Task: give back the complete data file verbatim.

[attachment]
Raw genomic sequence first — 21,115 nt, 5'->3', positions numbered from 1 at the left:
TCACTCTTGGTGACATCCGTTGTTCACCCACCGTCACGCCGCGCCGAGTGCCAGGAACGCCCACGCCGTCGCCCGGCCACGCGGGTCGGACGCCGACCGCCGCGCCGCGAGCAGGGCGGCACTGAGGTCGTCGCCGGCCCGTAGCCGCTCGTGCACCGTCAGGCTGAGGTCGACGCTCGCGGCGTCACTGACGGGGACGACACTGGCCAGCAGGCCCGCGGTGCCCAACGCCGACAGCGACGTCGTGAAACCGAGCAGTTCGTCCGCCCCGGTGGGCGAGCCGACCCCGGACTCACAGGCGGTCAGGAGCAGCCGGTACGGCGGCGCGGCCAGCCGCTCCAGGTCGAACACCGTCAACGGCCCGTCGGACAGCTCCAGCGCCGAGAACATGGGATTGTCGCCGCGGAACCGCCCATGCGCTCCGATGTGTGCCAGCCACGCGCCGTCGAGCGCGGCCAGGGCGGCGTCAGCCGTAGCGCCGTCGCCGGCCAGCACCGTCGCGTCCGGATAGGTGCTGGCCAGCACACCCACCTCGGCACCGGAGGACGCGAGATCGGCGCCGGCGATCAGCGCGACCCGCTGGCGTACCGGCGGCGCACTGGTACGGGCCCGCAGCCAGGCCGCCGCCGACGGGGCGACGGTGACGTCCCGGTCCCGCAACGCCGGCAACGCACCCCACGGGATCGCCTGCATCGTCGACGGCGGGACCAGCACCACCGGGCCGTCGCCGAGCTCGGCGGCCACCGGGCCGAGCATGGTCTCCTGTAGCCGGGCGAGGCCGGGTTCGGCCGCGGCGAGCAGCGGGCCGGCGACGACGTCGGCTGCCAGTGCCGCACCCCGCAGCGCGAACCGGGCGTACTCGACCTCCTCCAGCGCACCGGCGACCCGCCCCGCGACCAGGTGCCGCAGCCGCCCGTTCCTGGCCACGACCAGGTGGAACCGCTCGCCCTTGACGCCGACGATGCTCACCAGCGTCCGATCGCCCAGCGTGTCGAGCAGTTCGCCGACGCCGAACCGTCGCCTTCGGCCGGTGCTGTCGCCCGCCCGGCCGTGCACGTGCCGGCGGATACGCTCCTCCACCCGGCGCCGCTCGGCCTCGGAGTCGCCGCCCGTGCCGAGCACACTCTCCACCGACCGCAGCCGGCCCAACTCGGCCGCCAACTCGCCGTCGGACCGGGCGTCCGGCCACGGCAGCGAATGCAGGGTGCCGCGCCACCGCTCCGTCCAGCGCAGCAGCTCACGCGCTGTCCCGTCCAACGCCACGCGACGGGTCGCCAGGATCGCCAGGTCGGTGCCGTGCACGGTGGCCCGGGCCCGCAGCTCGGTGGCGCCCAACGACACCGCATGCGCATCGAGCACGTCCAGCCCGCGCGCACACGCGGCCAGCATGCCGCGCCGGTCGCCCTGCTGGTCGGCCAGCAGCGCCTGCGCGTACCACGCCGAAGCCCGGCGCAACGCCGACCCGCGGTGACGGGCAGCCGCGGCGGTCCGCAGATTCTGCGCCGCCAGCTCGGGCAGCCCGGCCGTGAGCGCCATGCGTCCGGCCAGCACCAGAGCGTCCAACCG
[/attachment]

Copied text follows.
Raw genomic sequence first — 21,115 nt, 5'->3', positions numbered from 1 at the left:
TCACTCTTGGTGACATCCGTTGTTCACCCACCGTCACGCCGCGCCGAGTGCCAGGAACGCCCACGCCGTCGCCCGGCCACGCGGGTCGGACGCCGACCGCCGCGCCGCGAGCAGGGCGGCACTGAGGTCGTCGCCGGCCCGTAGCCGCTCGTGCACCGTCAGGCTGAGGTCGACGCTCGCGGCGTCACTGACGGGGACGACACTGGCCAGCAGGCCCGCGGTGCCCAACGCCGACAGCGACGTCGTGAAACCGAGCAGTTCGTCCGCCCCGGTGGGCGAGCCGACCCCGGACTCACAGGCGGTCAGGAGCAGCCGGTACGGCGGCGCGGCCAGCCGCTCCAGGTCGAACACCGTCAACGGCCCGTCGGACAGCTCCAGCGCCGAGAACATGGGATTGTCGCCGCGGAACCGCCCATGCGCTCCGATGTGTGCCAGCCACGCGCCGTCGAGCGCGGCCAGGGCGGCGTCAGCCGTAGCGCCGTCGCCGGCCAGCACCGTCGCGTCCGGATAGGTGCTGGCCAGCACACCCACCTCGGCACCGGAGGACGCGAGATCGGCGCCGGCGATCAGCGCGACCCGCTGGCGTACCGGCGGCGCACTGGTACGGGCCCGCAGCCAGGCCGCCGCCGACGGGGCGACGGTGACGTCCCGGTCCCGCAACGCCGGCAACGCACCCCACGGGATCGCCTGCATCGTCGACGGCGGGACCAGCACCACCGGGCCGTCGCCGAGCTCGGCGGCCACCGGGCCGAGCATGGTCTCCTGTAGCCGGGCGAGGCCGGGTTCGGCCGCGGCGAGCAGCGGGCCGGCGACGACGTCGGCTGCCAGTGCCGCACCCCGCAGCGCGAACCGGGCGTACTCGACCTCCTCCAGCGCACCGGCGACCCGCCCCGCGACCAGGTGCCGCAGCCGCCCGTTCCTGGCCACGACCAGGTGGAACCGCTCGCCCTTGACGCCGACGATGCTCACCAGCGTCCGATCGCCCAGCGTGTCGAGCAGTTCGCCGACGCCGAACCGTCGCCTTCGGCCGGTGCTGTCGCCCGCCCGGCCGTGCACGTGCCGGCGGATACGCTCCTCCACCCGGCGCCGCTCGGCCTCGGAGTCGCCGCCCGTGCCGAGCACACTCTCCACCGACCGCAGCCGGCCCAACTCGGCCGCCAACTCGCCGTCGGACCGGGCGTCCGGCCACGGCAGCGAATGCAGGGTGCCGCGCCACCGCTCCGTCCAGCGCAGCAGCTCACGCGCTGTCCCGTCCAACGCCACGCGACGGGTCGCCAGGATCGCCAGGTCGGTGCCGTGCACGGTGGCCCGGGCCCGCAGCTCGGTGGCGCCCAACGACACCGCATGCGCATCGAGCACGTCCAGCCCGCGCGCACACGCGGCCAGCATGCCGCGCCGGTCGCCCTGCTGGTCGGCCAGCAGCGCCTGCGCGTACCACGCCGAAGCCCGGCGCAACGCCGACCCGCGGTGACGGGCAGCCGCGGCGGTCCGCAGATTCTGCGCCGCCAGCTCGGGCAGCCCGGCCGTGAGCGCCATGCGTCCGGCCAGCACCAGAGCGTCCAACCG